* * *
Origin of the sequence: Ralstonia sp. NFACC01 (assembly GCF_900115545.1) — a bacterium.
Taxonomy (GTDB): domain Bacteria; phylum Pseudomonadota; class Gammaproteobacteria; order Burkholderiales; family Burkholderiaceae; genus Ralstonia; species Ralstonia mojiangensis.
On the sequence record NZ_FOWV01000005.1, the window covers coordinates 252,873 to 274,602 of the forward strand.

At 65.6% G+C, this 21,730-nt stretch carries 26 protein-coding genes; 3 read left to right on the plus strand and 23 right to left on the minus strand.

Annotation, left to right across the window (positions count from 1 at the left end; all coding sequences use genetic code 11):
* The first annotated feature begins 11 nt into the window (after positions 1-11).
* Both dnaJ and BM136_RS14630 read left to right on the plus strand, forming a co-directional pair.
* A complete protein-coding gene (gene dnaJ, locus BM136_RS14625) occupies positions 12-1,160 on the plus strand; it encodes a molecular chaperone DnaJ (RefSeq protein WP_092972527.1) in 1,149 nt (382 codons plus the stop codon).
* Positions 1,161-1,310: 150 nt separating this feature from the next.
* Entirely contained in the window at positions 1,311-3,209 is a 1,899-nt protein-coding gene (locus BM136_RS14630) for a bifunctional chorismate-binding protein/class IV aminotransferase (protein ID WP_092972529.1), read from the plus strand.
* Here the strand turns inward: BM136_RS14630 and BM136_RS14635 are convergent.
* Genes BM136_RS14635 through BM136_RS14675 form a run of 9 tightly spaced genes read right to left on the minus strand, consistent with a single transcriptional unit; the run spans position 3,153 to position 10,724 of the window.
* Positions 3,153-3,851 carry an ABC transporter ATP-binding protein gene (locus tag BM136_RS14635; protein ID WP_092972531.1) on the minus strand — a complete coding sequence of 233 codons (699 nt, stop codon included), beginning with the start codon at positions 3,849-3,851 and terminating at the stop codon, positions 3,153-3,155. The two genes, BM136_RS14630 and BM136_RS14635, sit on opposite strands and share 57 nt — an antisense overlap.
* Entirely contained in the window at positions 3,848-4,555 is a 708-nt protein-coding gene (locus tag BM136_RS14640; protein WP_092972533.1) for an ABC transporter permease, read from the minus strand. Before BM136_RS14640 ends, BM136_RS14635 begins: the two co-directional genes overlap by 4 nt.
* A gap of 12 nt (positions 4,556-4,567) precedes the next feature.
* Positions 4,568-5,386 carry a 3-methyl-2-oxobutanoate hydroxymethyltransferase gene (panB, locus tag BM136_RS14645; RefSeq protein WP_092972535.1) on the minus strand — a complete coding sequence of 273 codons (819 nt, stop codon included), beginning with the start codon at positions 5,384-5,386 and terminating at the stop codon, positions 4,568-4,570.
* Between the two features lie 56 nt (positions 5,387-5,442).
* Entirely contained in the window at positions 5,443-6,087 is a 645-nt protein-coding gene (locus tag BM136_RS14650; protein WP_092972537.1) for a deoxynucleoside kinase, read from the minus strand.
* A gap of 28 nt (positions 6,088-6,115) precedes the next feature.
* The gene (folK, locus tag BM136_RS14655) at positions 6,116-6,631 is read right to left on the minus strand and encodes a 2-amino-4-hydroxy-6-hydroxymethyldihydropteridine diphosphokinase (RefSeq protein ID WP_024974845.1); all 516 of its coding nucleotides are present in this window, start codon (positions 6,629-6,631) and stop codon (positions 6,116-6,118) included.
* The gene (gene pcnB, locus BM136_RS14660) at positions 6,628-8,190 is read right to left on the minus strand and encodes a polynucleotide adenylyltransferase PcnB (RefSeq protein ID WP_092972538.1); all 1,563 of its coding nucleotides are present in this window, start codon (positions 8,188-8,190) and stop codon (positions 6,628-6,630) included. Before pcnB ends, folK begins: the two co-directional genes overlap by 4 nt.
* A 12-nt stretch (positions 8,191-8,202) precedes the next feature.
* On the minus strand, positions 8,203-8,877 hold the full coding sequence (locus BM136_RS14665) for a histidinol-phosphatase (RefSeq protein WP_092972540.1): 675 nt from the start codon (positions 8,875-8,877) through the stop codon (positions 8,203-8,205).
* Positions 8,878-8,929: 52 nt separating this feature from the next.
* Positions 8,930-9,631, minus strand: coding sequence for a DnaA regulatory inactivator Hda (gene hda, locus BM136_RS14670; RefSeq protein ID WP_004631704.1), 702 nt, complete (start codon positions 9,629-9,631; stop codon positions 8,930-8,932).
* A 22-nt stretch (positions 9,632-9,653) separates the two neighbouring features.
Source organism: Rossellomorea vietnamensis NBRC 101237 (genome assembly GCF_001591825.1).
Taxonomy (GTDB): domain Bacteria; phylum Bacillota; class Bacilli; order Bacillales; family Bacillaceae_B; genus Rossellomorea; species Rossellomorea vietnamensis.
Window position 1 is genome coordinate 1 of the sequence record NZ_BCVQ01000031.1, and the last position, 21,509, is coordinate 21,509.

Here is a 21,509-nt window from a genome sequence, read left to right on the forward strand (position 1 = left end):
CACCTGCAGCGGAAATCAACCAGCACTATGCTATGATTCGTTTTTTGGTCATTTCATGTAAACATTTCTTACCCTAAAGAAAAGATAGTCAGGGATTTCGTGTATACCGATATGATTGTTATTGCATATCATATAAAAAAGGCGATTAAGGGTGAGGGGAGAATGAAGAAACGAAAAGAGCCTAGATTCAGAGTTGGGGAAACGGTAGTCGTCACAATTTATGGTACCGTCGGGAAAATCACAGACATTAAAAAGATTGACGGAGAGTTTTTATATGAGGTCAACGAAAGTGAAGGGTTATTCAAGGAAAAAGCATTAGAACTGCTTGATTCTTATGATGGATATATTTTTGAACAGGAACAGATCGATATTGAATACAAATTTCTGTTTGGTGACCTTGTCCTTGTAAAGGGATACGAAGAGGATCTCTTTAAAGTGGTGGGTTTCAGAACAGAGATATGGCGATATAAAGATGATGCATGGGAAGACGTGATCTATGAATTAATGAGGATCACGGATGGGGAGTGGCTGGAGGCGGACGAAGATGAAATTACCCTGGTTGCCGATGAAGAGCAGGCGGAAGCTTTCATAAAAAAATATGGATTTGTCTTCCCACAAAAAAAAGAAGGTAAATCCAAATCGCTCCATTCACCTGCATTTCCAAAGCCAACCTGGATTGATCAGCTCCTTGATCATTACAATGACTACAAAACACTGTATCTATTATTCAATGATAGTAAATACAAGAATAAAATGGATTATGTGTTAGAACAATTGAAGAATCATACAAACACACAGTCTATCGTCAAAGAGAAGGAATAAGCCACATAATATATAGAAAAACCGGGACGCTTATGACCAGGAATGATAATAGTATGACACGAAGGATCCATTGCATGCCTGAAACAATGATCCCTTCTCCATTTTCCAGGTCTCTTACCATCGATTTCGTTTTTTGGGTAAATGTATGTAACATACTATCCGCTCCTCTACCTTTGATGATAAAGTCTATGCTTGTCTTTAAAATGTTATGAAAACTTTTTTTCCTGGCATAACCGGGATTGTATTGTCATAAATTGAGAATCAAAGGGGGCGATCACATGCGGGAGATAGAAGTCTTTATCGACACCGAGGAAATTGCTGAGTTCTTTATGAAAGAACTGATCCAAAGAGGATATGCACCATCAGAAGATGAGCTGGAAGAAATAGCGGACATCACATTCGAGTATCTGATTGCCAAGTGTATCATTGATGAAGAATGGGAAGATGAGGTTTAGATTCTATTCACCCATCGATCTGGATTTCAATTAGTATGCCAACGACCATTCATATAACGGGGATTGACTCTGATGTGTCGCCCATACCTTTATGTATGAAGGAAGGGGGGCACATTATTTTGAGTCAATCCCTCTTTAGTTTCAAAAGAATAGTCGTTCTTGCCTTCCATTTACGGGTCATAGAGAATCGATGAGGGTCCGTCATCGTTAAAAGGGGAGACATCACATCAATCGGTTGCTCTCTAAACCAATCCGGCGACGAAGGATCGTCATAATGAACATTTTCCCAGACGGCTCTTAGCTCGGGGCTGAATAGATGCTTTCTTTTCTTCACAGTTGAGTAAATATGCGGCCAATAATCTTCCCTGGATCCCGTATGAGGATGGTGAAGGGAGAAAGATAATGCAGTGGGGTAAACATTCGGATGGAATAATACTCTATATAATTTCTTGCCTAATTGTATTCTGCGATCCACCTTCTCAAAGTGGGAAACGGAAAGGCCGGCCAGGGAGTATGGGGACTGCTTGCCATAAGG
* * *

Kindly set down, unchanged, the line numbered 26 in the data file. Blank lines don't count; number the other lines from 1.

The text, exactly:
* A 22-nt stretch (positions 9,632-9,653) separates the two neighbouring features.